Catching up on a story from earlier this year: Former Boulder County Sheriff's Office Deputy Tyler Mason is currently on probation after reportedly taking a plea deal following accusations that he'd attempted to smuggle marijuana edibles into Boulder County Jail.
On September 23 of last year, according to a Boulder County Sheriff's Office release, an inmate at the facility revealed to another staffer that a fellow jailee had arranged with a deputy to obtain edibles and chewing tobacco.
Why? The BCSO maintained that Mason and the inmate were childhood friends — plus there was money involved, and Mason is said to have been "experiencing financial hardship."
Shortly thereafter, an internal investigation with a sting component was launched, and arrangements were made with a woman in Longmont to cooperate. Five days later, on September 28, the sheriff's office said the woman gave Mason $160 with which to purchase the various items — an exchange witnessed by undercover investigators.
Afterward, Mason, who was hired as a deputy in December 2014, was placed on administrative leave before he could make any purchases; the cash was retrieved from his vehicle the next day. He was fired shortly thereafter.
His situation got even worse this morning, when he was booked and released on charges that included felony counts of conspiracy to introduce contraband in the first and second degree, plus a misdemeanor official-misconduct beef.
In an interview last year, Commander Ron Kaundart, the administrative commander for the jail division, told us that to his knowledge, Mason was the first deputy accused of trying to bring contraband into the Boulder facility — and his case was also the first involving marijuana edibles. But tobacco is another matter.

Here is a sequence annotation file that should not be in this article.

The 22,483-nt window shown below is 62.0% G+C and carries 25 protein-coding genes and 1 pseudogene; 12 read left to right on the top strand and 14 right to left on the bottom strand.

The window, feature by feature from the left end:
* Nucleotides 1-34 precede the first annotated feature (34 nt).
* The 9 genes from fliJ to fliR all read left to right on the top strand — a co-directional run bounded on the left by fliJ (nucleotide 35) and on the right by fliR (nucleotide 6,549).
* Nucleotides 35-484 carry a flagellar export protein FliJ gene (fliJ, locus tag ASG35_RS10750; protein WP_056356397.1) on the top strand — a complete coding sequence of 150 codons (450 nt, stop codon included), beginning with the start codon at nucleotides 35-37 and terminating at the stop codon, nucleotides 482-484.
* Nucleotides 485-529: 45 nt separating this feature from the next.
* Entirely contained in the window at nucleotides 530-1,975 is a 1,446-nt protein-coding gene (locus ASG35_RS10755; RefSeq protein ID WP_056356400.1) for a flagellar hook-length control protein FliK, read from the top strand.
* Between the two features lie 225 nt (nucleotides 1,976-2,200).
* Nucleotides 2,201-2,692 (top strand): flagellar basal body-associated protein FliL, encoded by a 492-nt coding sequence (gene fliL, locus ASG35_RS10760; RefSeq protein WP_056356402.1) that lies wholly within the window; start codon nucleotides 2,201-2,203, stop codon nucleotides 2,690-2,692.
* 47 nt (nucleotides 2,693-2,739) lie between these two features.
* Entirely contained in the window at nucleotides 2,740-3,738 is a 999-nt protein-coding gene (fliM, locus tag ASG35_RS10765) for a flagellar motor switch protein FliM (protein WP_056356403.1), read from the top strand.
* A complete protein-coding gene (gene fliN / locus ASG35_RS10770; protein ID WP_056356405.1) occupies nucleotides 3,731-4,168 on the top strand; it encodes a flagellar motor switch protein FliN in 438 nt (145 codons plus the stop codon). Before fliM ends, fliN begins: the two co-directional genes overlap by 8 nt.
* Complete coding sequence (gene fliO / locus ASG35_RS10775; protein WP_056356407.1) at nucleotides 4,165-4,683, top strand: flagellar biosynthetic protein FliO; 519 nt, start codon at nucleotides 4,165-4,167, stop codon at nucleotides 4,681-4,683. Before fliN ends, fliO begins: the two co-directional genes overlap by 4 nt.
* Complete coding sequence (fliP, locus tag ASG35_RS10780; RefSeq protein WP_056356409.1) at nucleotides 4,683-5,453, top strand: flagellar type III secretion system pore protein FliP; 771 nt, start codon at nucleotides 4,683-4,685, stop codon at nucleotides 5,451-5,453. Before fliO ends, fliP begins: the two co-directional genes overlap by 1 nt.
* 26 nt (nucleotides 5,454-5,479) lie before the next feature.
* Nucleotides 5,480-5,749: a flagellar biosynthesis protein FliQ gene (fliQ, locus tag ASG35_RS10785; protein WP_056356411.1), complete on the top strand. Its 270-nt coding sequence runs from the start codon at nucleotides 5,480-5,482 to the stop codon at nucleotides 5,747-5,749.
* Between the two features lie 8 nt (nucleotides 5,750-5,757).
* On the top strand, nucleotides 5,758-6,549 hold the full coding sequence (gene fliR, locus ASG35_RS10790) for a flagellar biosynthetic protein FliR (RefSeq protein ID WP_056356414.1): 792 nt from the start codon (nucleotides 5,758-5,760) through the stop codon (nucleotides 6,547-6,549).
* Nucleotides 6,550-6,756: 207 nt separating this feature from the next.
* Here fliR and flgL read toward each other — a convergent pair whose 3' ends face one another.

"Tobacco is legal, of course, but it's still contraband in the jail," Kaundart said. "A lot of times, it's used to barter for other stuff. And people try to smuggle in drugs, too. We've found meth, coke and regular marijuana. People will smuggle it in small amounts, and when we hear about it, we have our drug dog. And people also hoard medication that's prescribed to them by cheeking it. Once we find out someone's doing it, the doctor will generally stop prescribing it, because if they're selling it instead of taking it, they obviously don't need it."
Most smuggling conspiracies involve other inmates, Kaundart noted — "especially if someone's getting a furlough. Maybe they'll have a medical treatment, and a lot of times they'll get hit up by other inmates who'll say, 'While you're out, can you pick up something for me?' They're kind of used as a mule to get stuff in and out."
The jail's security process, which involves, among other things, pat-downs for people being booked and inmates coming back from furloughs, isn't designed to nab a deputy involved in mulish behavior. Still, the BCSO stressed that there was no evidence that Mason had previously smuggled anything into the facility. When asked if the deputy's arrest should serve as a warning to other employees not to assume they can get away with doing so, Kaundart replied, "Absolutely."
Mason's plea deal was made public this past March. At the time, two counts of conspiracy to introduce contraband, a felony, were dropped in exchange for him admitting his guilt in regard to an accusation of official misconduct, a misdemeanor. The probationary sentence was set for eighteen months.